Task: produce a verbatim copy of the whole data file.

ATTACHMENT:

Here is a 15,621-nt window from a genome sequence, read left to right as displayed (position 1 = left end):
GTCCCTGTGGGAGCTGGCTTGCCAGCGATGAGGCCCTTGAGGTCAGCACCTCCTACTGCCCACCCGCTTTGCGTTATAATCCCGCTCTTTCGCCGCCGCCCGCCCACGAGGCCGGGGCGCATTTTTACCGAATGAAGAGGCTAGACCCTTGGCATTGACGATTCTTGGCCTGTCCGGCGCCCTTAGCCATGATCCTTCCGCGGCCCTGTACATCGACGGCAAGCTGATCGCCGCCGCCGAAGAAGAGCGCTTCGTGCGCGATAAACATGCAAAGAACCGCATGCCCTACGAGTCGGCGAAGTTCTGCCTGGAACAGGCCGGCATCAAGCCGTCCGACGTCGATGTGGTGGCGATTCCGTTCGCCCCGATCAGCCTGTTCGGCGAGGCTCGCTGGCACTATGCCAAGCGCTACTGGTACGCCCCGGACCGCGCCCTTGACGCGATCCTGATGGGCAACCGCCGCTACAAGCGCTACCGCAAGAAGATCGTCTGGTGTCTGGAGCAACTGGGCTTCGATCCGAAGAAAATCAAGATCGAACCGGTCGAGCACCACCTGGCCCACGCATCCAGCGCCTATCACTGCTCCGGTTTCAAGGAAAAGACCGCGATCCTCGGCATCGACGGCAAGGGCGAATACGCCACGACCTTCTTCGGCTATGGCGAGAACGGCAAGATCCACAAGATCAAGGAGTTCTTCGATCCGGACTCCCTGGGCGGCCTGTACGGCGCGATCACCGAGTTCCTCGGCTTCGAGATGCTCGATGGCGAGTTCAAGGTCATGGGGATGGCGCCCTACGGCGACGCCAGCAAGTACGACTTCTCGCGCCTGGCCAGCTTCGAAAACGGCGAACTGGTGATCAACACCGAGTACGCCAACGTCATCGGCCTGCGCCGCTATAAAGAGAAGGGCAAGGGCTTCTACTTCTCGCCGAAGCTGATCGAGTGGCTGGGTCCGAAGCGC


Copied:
Here is a 15,621-nt window from a genome sequence, read left to right as displayed (position 1 = left end):
GTCCCTGTGGGAGCTGGCTTGCCAGCGATGAGGCCCTTGAGGTCAGCACCTCCTACTGCCCACCCGCTTTGCGTTATAATCCCGCTCTTTCGCCGCCGCCCGCCCACGAGGCCGGGGCGCATTTTTACCGAATGAAGAGGCTAGACCCTTGGCATTGACGATTCTTGGCCTGTCCGGCGCCCTTAGCCATGATCCTTCCGCGGCCCTGTACATCGACGGCAAGCTGATCGCCGCCGCCGAAGAAGAGCGCTTCGTGCGCGATAAACATGCAAAGAACCGCATGCCCTACGAGTCGGCGAAGTTCTGCCTGGAACAGGCCGGCATCAAGCCGTCCGACGTCGATGTGGTGGCGATTCCGTTCGCCCCGATCAGCCTGTTCGGCGAGGCTCGCTGGCACTATGCCAAGCGCTACTGGTACGCCCCGGACCGCGCCCTTGACGCGATCCTGATGGGCAACCGCCGCTACAAGCGCTACCGCAAGAAGATCGTCTGGTGTCTGGAGCAACTGGGCTTCGATCCGAAGAAAATCAAGATCGAACCGGTCGAGCACCACCTGGCCCACGCATCCAGCGCCTATCACTGCTCCGGTTTCAAGGAAAAGACCGCGATCCTCGGCATCGACGGCAAGGGCGAATACGCCACGACCTTCTTCGGCTATGGCGAGAACGGCAAGATCCACAAGATCAAGGAGTTCTTCGATCCGGACTCCCTGGGCGGCCTGTACGGCGCGATCACCGAGTTCCTCGGCTTCGAGATGCTCGATGGCGAGTTCAAGGTCATGGGGATGGCGCCCTACGGCGACGCCAGCAAGTACGACTTCTCGCGCCTGGCCAGCTTCGAAAACGGCGAACTGGTGATCAACACCGAGTACGCCAACGTCATCGGCCTGCGCCGCTATAAAGAGAAGGGCAAGGGCTTCTACTTCTCGCCGAAGCTGATCGAGTGGCTGGGTCCGAAGCGC